Simple Interest

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Interest is defined as the fee paid by a borrower of assets to the owner as a form of compensation for the use of the assets. It is the price paid for the use of borrowed money or the money owed by the deposited funds.

Principal is the amount that is taken initially or invested initially.

Formula for Simple Interest

Simple interest is calculated only based on the principal amount or the portion of the simple interest that remains unpaid.

Simple Interest
(P × N × R)
Here, P represents the principal amount
N represents the number of years
R represents the rate of interest

Total Amount to be paid

The sum of principal and simple interest is the total amount you need to pay.

Total Amount = Principle + Simple Interest
Let the total amount be represented as ‘A’ then,
A = P + S.I
A = P + (P × N × R) / 100
Let r = R / 100 which represents the rate of interest in decimal form then
A = P + (P × N × r)
A = P × (1 + N × r) - this is the formula used to any parameter in this equation
For total amount, A=P × (1 + N × r)
For principle amount, P = A / (1 + N × r)
For rate of interest, r = (1 / t) × (A / P - 1)
For rate of interest in percentage, R = r × 100
For time period, t = (1 / r) × (A / P - 1)


  • While taking a loan, choose the bank or source of loan that collects simple interest rather than compound interest.
  • While lending money or making an investment, choose the method or plan that gives you compound interest rather than simple interest.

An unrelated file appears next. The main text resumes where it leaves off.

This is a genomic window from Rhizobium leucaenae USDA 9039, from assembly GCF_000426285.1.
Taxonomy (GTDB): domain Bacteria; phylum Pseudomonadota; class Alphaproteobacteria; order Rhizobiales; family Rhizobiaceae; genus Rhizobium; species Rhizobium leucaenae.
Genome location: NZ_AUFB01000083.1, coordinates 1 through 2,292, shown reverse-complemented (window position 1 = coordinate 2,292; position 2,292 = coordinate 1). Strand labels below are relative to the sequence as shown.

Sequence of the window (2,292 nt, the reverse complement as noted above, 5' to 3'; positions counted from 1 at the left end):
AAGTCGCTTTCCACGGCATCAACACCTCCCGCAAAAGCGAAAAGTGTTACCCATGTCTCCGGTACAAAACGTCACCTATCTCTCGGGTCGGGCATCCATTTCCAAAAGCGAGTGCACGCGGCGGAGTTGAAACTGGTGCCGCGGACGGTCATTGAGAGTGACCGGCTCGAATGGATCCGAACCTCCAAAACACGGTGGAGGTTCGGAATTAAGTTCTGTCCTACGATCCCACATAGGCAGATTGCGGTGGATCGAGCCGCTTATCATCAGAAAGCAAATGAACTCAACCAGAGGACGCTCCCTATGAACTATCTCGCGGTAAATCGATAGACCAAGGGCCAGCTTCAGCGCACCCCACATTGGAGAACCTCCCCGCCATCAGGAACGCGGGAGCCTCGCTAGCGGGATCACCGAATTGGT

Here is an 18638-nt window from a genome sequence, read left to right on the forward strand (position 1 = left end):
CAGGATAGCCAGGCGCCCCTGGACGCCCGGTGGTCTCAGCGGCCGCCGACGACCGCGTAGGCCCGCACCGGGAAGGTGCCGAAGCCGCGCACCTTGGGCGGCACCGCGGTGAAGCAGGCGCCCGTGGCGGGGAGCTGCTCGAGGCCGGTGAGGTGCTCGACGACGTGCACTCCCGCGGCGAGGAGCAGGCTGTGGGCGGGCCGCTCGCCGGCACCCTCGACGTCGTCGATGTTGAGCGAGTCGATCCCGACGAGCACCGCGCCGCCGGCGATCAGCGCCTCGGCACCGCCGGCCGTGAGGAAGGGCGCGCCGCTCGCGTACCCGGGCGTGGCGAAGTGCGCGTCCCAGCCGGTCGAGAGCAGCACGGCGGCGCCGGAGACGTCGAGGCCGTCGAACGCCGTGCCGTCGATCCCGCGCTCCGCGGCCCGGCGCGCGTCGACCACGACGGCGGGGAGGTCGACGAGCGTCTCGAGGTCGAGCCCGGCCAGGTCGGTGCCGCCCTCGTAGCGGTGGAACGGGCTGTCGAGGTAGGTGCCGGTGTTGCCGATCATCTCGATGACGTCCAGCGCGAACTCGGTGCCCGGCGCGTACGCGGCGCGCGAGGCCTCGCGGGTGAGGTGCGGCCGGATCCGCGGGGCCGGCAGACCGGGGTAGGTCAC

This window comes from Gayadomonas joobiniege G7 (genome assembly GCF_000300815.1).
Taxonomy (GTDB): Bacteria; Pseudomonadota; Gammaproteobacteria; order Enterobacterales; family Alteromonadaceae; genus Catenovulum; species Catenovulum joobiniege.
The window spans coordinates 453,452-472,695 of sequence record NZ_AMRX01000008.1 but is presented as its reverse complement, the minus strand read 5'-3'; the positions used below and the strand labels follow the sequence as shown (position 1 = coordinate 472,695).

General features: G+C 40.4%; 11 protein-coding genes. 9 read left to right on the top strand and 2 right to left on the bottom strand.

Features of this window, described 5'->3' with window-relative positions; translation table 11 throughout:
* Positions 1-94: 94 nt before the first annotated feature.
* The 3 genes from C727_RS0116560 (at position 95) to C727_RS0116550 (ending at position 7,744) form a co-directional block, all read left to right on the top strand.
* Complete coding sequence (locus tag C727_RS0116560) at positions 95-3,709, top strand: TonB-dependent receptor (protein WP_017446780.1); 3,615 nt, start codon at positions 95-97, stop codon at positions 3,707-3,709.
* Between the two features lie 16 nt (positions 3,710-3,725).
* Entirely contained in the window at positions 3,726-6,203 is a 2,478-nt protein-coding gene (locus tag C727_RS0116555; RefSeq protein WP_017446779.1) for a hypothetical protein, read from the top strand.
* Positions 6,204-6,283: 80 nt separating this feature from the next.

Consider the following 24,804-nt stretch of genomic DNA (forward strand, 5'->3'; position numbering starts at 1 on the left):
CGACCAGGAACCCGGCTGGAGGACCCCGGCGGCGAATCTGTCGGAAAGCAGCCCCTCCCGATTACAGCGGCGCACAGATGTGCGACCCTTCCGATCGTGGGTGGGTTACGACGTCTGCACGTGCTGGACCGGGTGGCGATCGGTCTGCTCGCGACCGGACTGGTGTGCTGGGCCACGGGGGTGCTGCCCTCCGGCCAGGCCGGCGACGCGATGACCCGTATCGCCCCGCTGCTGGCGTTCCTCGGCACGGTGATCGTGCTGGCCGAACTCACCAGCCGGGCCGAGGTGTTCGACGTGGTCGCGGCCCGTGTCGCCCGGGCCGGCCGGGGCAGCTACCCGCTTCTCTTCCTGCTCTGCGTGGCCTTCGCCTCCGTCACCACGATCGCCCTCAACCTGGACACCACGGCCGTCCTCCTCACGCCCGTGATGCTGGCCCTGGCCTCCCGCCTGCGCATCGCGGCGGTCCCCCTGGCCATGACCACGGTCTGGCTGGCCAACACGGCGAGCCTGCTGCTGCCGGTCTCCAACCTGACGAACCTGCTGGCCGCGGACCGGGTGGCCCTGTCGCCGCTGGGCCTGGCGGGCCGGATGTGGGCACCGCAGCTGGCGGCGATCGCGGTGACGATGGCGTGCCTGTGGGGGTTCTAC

New to compound interest? Check it out at our Compound Interest Calculator?

Note: Simple interest is always paid in the principal invested and the accrued interest is not added to the principle.

Example for Simple Interest

For example, if we have Rs. 1000 invested at 10% simple interest per annum for 5 years, you will receive Rs 100 as interest each year for the 5 years of investment.

Simple Interest
Year Principle Interest Amount at the end
1 1000 1000*10%=100 1,100
2 1000 1000*10%=100 1,200
3 1000 1000*10%=100 1,300
4 1000 1000*10%=100 1,400
5 1000 1000*10%=100 1,500

So at the end of the 5th year, the amount we get is 1,500.

What Types of Loans Use Simple Interest?

Simple interest usually applies to short-term personal loans where the time period is very short. Note that most mortgages do not use simple interest. Planning for a loan and want to estimate a rough EMI that you many have to pay? Use our EMI calculator.

Some banks use simple interest method for mortgages for bi-weekly payment plans. Bi-weekly plans generally help consumers pay off their loans early because the borrowers make two extra payments a year. This will save interest over the tenure of the loan by clearing off the principal faster.

Some limitations of simple interest:

  • Simple interest is ignoring the compound where the interest on interest does not have to be paid for.
  • With simple interest, you don’t really get anything when you lend money.
  • Simple interest is usually used for small loans that can be paid back quickly.
  • Simple interest is money that is added to a principal amount that you have to pay over a period of time and it does not change in the total period of time. This is disadvantageous if the simple interest percentage is higher.

Targeting to increase your salary and clear off your loan faster? See how you can increase your salary at our Salary Calculator page

How CalculatorHut’s Simple Interest calculator helps you?

Using Calculator Hut’s simple interest calculator, your simple interest calculations become easier. Enter the loan amount and the yearly interest and click on calculate. You will get how much you need to pay for one-month as well as one year.

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